Cloning, characterization, and functional studies of a human 40-kDa catecholamine-regulated protein: implications in central nervous system disorders.
 

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Cloning, characterization, and functional studies of a human 40-kDa catecholamine-regulated protein: implications in central nervous system disorders.
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Cloning, characterization, and functional studies of a human 40-kDa catecholamine-regulated protein: implications in central nervous system disorders.

Cell Stress Chaperones. 2009 Mar 12;

Authors: Gabriele J, Pontoriero GF, Thomas N, Thomson CA, Skoblenick K, Pristupa ZB, Mishra RK

Catecholamine-regulated proteins (CRPs) have been shown to bind dopamine and other structurally related catecholamines; in particular, the 40-kDa CRP (CRP40) protein has been previously cloned and functionally characterized. To determine putative human homologs, BLAST analysis using the bovine CRP40 sequence identified a human established sequence tag (EST) with significant homology (accession #BQ224193). Using this EST, we cloned a recombinant human brain CRP40-like protein, which possessed chaperone activity. Radiolabeled dopamine binding studies with recombinant human CRP40 protein demonstrated the ability of this protein to bind dopamine with low affinity and high capacity. The full-length human CRP40 nucleotide sequence was elucidated (accession #DQ480334) with RNA ligase-mediated rapid amplification of complementary DNA ends polymerase chain reaction, while Northern blot hybridization suggested that human CRP40 is an alternative splice variant of the 70-kDa mitochondrial heat shock protein, mortalin. Human SH-SY5Y neuroblastoma cells treated with the antipsychotic drug, haloperidol, exhibited a significant increase in CRP40 messenger RNA expression compared to untreated control cells, while other dopamine agonists/antagonists also altered CRP40 expression and immunolocalization. In conclusion, these results show that we have cloned a splice variant of mortalin with a novel catecholamine binding function and that this chaperone-like protein may be neuroprotective in dopamine-related central nervous system disorders.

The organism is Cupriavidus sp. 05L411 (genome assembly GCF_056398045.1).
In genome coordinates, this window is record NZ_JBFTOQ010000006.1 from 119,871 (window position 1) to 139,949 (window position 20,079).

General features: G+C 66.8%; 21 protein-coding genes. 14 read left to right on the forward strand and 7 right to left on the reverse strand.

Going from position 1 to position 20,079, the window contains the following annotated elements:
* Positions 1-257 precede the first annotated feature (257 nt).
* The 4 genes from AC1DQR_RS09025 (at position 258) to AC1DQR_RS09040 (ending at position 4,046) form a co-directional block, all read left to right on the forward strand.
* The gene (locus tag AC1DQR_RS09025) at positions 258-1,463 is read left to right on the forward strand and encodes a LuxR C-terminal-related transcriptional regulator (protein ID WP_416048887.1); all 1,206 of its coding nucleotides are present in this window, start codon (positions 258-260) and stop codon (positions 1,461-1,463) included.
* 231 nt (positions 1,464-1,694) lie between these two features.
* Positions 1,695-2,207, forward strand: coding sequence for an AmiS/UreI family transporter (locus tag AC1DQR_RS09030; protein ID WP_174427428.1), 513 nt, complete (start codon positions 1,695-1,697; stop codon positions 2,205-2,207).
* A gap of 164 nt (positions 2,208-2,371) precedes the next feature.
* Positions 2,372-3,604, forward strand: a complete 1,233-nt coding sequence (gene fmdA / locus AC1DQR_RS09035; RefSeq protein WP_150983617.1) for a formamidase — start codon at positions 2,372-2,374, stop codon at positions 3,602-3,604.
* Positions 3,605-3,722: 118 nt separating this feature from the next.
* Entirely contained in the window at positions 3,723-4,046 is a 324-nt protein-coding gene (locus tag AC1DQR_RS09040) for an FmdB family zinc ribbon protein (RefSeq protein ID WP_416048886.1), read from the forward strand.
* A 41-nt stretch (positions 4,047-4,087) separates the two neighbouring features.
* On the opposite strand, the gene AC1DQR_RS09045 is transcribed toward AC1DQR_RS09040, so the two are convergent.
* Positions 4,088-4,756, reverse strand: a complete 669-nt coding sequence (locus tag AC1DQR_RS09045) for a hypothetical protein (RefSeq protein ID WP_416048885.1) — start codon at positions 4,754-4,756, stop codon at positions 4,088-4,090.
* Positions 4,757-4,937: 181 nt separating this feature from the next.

PMID: 19280369 [PubMed - as supplied by publisher]